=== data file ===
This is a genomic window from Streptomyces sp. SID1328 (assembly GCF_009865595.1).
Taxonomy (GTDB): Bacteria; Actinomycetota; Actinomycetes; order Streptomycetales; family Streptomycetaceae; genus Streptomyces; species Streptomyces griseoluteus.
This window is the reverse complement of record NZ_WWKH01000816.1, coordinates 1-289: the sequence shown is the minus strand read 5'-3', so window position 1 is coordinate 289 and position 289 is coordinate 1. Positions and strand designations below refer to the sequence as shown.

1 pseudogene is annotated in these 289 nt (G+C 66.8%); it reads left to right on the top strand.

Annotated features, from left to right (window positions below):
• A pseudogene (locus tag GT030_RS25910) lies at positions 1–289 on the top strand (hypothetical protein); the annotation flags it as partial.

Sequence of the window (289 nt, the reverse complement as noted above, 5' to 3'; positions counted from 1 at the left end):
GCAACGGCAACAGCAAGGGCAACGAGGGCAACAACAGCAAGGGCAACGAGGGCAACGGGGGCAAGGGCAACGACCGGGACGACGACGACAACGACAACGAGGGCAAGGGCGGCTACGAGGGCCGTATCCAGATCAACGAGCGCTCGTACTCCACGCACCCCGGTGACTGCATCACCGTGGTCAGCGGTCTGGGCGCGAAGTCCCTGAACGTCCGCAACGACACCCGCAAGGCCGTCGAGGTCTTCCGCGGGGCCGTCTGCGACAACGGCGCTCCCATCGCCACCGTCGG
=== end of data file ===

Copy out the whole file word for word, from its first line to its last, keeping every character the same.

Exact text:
This is a genomic window from Streptomyces sp. SID1328 (assembly GCF_009865595.1).
Taxonomy (GTDB): Bacteria; Actinomycetota; Actinomycetes; order Streptomycetales; family Streptomycetaceae; genus Streptomyces; species Streptomyces griseoluteus.
This window is the reverse complement of record NZ_WWKH01000816.1, coordinates 1-289: the sequence shown is the minus strand read 5'-3', so window position 1 is coordinate 289 and position 289 is coordinate 1. Positions and strand designations below refer to the sequence as shown.

1 pseudogene is annotated in these 289 nt (G+C 66.8%); it reads left to right on the top strand.

Annotated features, from left to right (window positions below):
• A pseudogene (locus tag GT030_RS25910) lies at positions 1–289 on the top strand (hypothetical protein); the annotation flags it as partial.

Sequence of the window (289 nt, the reverse complement as noted above, 5' to 3'; positions counted from 1 at the left end):
GCAACGGCAACAGCAAGGGCAACGAGGGCAACAACAGCAAGGGCAACGAGGGCAACGGGGGCAAGGGCAACGACCGGGACGACGACGACAACGACAACGAGGGCAAGGGCGGCTACGAGGGCCGTATCCAGATCAACGAGCGCTCGTACTCCACGCACCCCGGTGACTGCATCACCGTGGTCAGCGGTCTGGGCGCGAAGTCCCTGAACGTCCGCAACGACACCCGCAAGGCCGTCGAGGTCTTCCGCGGGGCCGTCTGCGACAACGGCGCTCCCATCGCCACCGTCGG